Late 1643 and the Scots have arrived in the north, tying up Newcastle, whilst the Fairfaxes keep Rupert and the King busy as London keeps on turning out soldiers for Parliament as the south goes orange.

Steve and I played our game over two sessions to get to the Late 1643 position as illustrated, but decided to stop at that point, so why?

Well I have to say, for various reasons, that UKC didn't quite grab the love that the other CDG's we have played managed to do despite some very clever design ideas that really capture what the English Civil War was all about, namely a war of attrition with both sides desperate to knock the other over before they ran out of money and troops.

That model is very appealing from a history nerd perspective at it seems to really create a great feel for the war, but can leave players feeling just as worn down and battered as their historical counterparts by the grinding war of attrition created and facing yet another hand of cards where sixty percent of them are events for the opposing side, thus leaving the options for your side quite limited, something that seemed to happen quite regularly for both of us.

In addition I speak as someone who loves this period of history as opposed to Steve who probably at best can be described as one who has a passing interest.

Thus I would still be happy to play UKC again but I think it would have to be with another ECW aficionado who would appreciate the effort Charles Vasey has put into the game in terms of period feel as compensation for the effort to learn and develop the best play approaches needed to make this game come alive, something Steve and I didn't manage in our single unfinished game.

I am starting to appreciate more that there are some game periods that require the players to be really into the history and get the design to fully enjoy and for me UKC is in that category and one I will no doubt come back to.

So putting UKC to one side, Steve and I decided to shift period yet again and return to an old favourite, not played for quite a while, Rommel in the Desert, the block game by Columbia.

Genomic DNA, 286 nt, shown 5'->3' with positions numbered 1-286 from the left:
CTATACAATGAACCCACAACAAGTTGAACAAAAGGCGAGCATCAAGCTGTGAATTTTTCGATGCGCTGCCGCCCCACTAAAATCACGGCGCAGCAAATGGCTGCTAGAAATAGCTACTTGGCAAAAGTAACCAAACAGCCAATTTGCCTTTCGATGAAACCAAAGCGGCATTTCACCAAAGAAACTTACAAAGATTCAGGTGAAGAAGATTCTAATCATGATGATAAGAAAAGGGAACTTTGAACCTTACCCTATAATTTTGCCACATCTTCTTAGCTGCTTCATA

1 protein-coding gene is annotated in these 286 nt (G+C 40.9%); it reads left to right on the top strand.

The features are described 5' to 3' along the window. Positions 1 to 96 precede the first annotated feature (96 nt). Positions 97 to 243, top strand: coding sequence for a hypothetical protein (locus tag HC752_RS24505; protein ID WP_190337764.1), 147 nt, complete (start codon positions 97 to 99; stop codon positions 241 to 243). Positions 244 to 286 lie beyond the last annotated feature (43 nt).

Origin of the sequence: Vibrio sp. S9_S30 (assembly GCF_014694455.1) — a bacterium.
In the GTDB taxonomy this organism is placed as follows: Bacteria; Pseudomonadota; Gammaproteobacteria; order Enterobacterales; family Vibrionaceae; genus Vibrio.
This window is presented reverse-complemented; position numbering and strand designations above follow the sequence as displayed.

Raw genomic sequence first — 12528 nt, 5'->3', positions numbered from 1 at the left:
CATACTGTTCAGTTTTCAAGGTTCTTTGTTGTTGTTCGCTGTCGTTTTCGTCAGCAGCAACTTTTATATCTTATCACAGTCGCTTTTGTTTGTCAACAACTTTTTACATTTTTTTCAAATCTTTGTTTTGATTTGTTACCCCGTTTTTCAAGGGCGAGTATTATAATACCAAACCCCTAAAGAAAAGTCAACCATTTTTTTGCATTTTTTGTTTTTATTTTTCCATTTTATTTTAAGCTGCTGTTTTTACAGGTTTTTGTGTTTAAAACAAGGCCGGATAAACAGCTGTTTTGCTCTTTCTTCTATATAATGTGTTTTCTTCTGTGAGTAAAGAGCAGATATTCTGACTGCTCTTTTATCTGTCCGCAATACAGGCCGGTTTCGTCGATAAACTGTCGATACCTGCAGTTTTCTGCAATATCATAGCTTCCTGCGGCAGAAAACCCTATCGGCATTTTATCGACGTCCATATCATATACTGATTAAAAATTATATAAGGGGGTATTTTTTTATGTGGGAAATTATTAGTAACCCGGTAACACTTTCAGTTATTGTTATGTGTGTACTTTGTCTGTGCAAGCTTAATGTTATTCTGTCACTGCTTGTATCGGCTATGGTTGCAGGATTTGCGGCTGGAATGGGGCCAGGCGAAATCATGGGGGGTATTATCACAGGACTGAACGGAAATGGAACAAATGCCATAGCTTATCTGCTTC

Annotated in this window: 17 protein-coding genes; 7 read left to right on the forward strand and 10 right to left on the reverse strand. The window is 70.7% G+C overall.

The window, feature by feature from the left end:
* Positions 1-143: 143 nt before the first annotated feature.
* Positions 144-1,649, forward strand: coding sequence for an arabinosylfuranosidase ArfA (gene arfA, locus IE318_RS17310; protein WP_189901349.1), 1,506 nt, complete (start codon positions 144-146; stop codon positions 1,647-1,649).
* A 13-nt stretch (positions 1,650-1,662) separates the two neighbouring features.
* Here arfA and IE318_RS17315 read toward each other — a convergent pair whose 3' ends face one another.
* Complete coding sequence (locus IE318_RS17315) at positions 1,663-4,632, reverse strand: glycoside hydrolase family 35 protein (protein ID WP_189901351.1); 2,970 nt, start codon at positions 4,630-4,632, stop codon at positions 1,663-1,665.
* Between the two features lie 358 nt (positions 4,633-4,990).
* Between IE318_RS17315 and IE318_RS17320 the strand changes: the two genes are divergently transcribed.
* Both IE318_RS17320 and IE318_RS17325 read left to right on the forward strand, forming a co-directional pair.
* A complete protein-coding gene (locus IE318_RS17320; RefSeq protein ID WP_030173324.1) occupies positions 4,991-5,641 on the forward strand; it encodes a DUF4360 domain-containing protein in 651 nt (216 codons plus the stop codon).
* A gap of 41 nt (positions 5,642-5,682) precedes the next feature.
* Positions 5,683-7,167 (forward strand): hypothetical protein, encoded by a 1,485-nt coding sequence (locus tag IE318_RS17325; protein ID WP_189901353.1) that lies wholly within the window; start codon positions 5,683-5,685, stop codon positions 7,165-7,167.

More anon.

Next up, the Spanish Third Rates of Renown end on a high point with a look at, as it was described at the time, one of the most perfect ships in Europe, Argonaute of 80-guns, plus I have another book review to do before moving on to look at some completed conversion work on the Warlord generic third rate ships.

Saturday, 14 November 2020

All at Sea - Spanish Third Rates of Renown (San Justo)


As with the French 74-gun Argonaute previously covered, it seems to me that the choice of the San Justo as a Spanish 'Third Rate of Renown' is an interesting one on the part of Warlord Games. 

I suppose the definition of renown being 'known about' or 'fame' might be stretched a bit to cover the service career of the San Justo, but when included as part of a group of ships that include Bellerophon, Tonnant and Formidable, it becomes challenging to imagine what the criteria was for this title and in certain cases I started to wonder if Warlord were stretching the definition to include 'infamous' as well.

Anyway, whatever the criteria for her inclusion, the San Justo enjoyed a long service career in the Armada Espanola from her launch on the 11th November 1779 at the Cartagena naval yard as the last of the five ships of the San Joaquin class, all built in the same yard and designed by Francisco Gautier.


Commissioning and joining the fleet on the 16th November under her first commander Captain Francisco Urreiztieta she joined the squadron under the command of Admiral Don Juan de Langara operating from Cartagena as part of Spanish efforts to block British access to Gibraltar, as Spain sought to take advantage of the Royal Navy's overstretched resources committed to the American War of Independence; the fortress rock was under siege by Spanish forces and it would be the cause of San Justo's initiation into battle when she formed part of Langara's squadron that met Admiral Sir George Rodney's fleet escorting a British relief convoy to the beleaguered British fortress in The First Battle of Cape St Vincent, otherwise known as the 'Moonlight Battle' fought on the 16th January 1780.
   
The Moonlight Battle of Cape St Vincent 16th January 1780 - Richard Paton
Admiral Rodney's fleet in 'general chase' as Spanish Admiral Langara attempted to break contact off Cape St Vincent, showing the moment the Santo Domingo exploded during the early stages of the battle, with the lack of any formation that a chase brings about clearly visible in this picture. 

With the two groups spotting each other at about 13.00 on the 16th January just south of Cape St Vincent and preparing to offer battle, Langara suddenly realised the size of Rodney's fleet, eighteen ships of the line against nine Spanish, and decided to attempt to break contact making use of the hazy weather accompanied by occasional squalls. 

However Rodney ordered a general chase, with ships pursuing at the best speed they could make irrespective of formation and after two hours managed to engage the rearmost Spanish ship, the Santo Domingo, at 16.00 which blew up after a forty minute engagement with HMS Edgar, Marlborough and Ajax with the loss of all but one of her crew.

Admiral Juan de Langara y Huarte